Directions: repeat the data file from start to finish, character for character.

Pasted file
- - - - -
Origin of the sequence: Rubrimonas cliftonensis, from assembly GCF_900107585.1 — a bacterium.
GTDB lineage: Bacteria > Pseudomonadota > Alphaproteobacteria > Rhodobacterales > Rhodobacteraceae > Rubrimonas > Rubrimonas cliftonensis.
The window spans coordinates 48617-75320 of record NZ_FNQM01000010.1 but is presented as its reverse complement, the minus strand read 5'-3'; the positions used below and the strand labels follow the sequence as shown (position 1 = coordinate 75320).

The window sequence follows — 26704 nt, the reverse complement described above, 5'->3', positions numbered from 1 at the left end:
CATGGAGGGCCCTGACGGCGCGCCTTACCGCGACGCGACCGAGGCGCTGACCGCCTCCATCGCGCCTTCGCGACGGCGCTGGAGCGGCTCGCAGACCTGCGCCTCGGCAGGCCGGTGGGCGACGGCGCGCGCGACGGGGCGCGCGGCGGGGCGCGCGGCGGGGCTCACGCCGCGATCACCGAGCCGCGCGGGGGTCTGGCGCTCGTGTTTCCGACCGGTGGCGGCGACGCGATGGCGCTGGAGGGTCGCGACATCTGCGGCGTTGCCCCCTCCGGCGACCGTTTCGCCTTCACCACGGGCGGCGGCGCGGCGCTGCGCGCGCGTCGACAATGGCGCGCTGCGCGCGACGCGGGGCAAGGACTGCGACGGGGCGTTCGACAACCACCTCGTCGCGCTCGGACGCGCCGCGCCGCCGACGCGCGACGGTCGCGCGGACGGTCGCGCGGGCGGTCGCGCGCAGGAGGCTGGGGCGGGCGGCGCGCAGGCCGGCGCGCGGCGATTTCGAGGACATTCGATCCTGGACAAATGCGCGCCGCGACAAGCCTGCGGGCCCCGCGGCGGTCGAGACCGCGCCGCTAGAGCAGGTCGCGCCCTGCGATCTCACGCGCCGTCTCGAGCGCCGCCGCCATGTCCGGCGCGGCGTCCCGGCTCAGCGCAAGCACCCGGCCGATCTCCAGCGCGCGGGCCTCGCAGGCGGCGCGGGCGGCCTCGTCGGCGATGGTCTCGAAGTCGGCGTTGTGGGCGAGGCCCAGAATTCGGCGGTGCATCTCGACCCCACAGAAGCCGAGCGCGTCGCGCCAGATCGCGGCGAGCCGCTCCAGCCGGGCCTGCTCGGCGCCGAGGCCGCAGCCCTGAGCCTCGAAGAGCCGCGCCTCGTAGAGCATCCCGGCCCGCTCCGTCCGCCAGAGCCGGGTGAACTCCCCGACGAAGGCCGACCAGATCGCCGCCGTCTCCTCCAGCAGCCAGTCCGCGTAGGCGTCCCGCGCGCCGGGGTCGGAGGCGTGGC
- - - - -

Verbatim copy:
Origin of the sequence: Rubrimonas cliftonensis, from assembly GCF_900107585.1 — a bacterium.
GTDB lineage: Bacteria > Pseudomonadota > Alphaproteobacteria > Rhodobacterales > Rhodobacteraceae > Rubrimonas > Rubrimonas cliftonensis.
The window spans coordinates 48617-75320 of record NZ_FNQM01000010.1 but is presented as its reverse complement, the minus strand read 5'-3'; the positions used below and the strand labels follow the sequence as shown (position 1 = coordinate 75320).

The window sequence follows — 26704 nt, the reverse complement described above, 5'->3', positions numbered from 1 at the left end:
CATGGAGGGCCCTGACGGCGCGCCTTACCGCGACGCGACCGAGGCGCTGACCGCCTCCATCGCGCCTTCGCGACGGCGCTGGAGCGGCTCGCAGACCTGCGCCTCGGCAGGCCGGTGGGCGACGGCGCGCGCGACGGGGCGCGCGGCGGGGCGCGCGGCGGGGCTCACGCCGCGATCACCGAGCCGCGCGGGGGTCTGGCGCTCGTGTTTCCGACCGGTGGCGGCGACGCGATGGCGCTGGAGGGTCGCGACATCTGCGGCGTTGCCCCCTCCGGCGACCGTTTCGCCTTCACCACGGGCGGCGGCGCGGCGCTGCGCGCGCGTCGACAATGGCGCGCTGCGCGCGACGCGGGGCAAGGACTGCGACGGGGCGTTCGACAACCACCTCGTCGCGCTCGGACGCGCCGCGCCGCCGACGCGCGACGGTCGCGCGGACGGTCGCGCGGGCGGTCGCGCGCAGGAGGCTGGGGCGGGCGGCGCGCAGGCCGGCGCGCGGCGATTTCGAGGACATTCGATCCTGGACAAATGCGCGCCGCGACAAGCCTGCGGGCCCCGCGGCGGTCGAGACCGCGCCGCTAGAGCAGGTCGCGCCCTGCGATCTCACGCGCCGTCTCGAGCGCCGCCGCCATGTCCGGCGCGGCGTCCCGGCTCAGCGCAAGCACCCGGCCGATCTCCAGCGCGCGGGCCTCGCAGGCGGCGCGGGCGGCCTCGTCGGCGATGGTCTCGAAGTCGGCGTTGTGGGCGAGGCCCAGAATTCGGCGGTGCATCTCGACCCCACAGAAGCCGAGCGCGTCGCGCCAGATCGCGGCGAGCCGCTCCAGCCGGGCCTGCTCGGCGCCGAGGCCGCAGCCCTGAGCCTCGAAGAGCCGCGCCTCGTAGAGCATCCCGGCCCGCTCCGTCCGCCAGAGCCGGGTGAACTCCCCGACGAAGGCCGACCAGATCGCCGCCGTCTCCTCCAGCAGCCAGTCCGCGTAGGCGTCCCGCGCGCCGGGGTCGGAGGCGTGGC